I was privileged to get a copy of Brad House’s book Community, the latest in the RE:LIT series. House serves as a pastor at Mars Hill Church, Seattle, where he oversees community groups for the multi-site church. For me, a good book is built on the basics of God’s Word and filled with practicality, or what the foundational truth from God’s Word should look like fleshed out.
The tension in a book on a particular facet of ministry is that while a broad cross section of evangelicalism may agree that something is important and even rooted in God’s Word, we may disagree on its practice. I thought House did a great job of helping us see that what Mars Hill Church has chosen to do, how it has come out of Biblical conviction, but isn’t meant to be replicated by every church. We are responsible, however, to flesh out community in our midst and this is the real strength of the book.
In Part 1, the foundation (or as he calls them, Building Blocks For Life) is unpacked. This lays some biblical footings for how the book will flesh itself out in the later chapters. Why do we need community? How did God create us for this and other truths.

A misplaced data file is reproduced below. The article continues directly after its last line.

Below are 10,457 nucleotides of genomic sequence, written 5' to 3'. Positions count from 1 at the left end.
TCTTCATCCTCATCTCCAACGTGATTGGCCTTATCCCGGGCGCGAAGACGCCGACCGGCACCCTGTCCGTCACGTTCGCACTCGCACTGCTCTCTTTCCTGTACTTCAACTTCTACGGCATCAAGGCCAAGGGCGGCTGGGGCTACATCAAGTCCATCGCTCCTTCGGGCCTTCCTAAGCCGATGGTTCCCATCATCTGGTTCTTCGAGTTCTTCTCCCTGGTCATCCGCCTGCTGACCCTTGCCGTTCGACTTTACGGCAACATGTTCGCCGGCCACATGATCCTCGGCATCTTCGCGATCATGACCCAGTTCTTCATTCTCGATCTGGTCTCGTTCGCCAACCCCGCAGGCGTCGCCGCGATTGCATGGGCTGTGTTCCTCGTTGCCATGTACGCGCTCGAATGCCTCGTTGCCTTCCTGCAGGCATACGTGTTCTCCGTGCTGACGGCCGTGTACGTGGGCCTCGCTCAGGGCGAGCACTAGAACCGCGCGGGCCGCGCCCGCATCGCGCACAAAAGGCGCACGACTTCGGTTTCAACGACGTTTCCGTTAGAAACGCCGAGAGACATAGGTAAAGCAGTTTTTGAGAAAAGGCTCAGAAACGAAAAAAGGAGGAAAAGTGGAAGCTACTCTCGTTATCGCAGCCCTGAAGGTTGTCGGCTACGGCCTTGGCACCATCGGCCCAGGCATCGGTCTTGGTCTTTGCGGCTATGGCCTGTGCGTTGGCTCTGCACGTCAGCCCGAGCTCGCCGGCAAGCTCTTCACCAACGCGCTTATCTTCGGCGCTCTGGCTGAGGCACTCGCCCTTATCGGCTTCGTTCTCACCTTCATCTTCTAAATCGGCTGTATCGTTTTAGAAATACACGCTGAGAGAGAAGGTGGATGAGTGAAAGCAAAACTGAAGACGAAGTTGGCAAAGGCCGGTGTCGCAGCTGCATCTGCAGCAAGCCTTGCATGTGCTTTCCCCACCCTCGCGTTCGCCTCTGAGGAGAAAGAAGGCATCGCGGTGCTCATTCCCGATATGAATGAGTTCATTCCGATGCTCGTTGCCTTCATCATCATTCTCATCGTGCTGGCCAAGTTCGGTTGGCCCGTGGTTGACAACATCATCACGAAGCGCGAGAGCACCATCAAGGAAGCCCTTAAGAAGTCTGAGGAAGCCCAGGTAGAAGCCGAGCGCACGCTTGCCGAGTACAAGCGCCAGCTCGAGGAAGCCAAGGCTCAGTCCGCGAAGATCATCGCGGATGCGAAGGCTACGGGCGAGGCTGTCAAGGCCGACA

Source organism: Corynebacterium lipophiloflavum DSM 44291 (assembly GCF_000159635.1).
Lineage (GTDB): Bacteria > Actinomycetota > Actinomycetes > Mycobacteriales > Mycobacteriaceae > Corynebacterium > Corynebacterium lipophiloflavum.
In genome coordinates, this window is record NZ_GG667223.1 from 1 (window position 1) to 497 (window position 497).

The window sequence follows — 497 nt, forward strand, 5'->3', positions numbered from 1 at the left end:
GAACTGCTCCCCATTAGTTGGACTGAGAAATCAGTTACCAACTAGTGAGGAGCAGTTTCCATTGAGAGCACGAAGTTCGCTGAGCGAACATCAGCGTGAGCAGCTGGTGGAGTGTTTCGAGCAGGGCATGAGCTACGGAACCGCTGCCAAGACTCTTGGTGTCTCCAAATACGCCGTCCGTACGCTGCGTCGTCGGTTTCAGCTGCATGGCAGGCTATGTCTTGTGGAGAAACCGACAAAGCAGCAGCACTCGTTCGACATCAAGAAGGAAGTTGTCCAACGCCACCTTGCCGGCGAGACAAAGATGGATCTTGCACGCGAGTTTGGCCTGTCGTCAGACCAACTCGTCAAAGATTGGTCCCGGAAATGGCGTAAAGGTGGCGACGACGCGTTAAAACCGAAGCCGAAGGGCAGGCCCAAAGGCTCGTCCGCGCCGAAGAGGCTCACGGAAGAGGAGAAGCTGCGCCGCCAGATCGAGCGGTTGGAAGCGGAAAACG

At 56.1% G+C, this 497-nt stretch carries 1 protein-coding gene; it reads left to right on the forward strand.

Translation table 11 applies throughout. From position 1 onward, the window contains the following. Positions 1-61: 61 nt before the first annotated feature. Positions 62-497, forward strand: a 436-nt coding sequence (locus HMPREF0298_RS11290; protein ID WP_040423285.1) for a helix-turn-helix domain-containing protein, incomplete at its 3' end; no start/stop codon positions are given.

Part 2, health plan, helps to lead us in a positive direction by helping us see the different facts of community that need to be considered. How should groups function, how often should they meet, where should they meet, what should they do? Are you getting a feel for the practical side yet?
Part 3, treatment, gives us ways to effect change in our groups. In other words, I’m given practical tools in this section to go about changing things from the way we’ve always done them. This includes not only changing the past, but equipping leaders for the future.
Positives in this book include getting a great feel for what the Bible says about community, how those are fleshed out in a local church taking those commands seriously, humility in communicating what has been pursued, stories of how pursuing this has helped, as well as what I’ve already mentioned: practical things.
Negatives for me were that it is a longer read. At times I felt the book drag. This might have been my fatigue or the time of life when I’m reading this (3 kids under 5), but as I pressed through, it proved to be time well spent.
House has definitely thought deeply about this issue. And if community is something you would like help in applying or tweaking in your particular ministry, then this book would be a book worthy of your time and investment.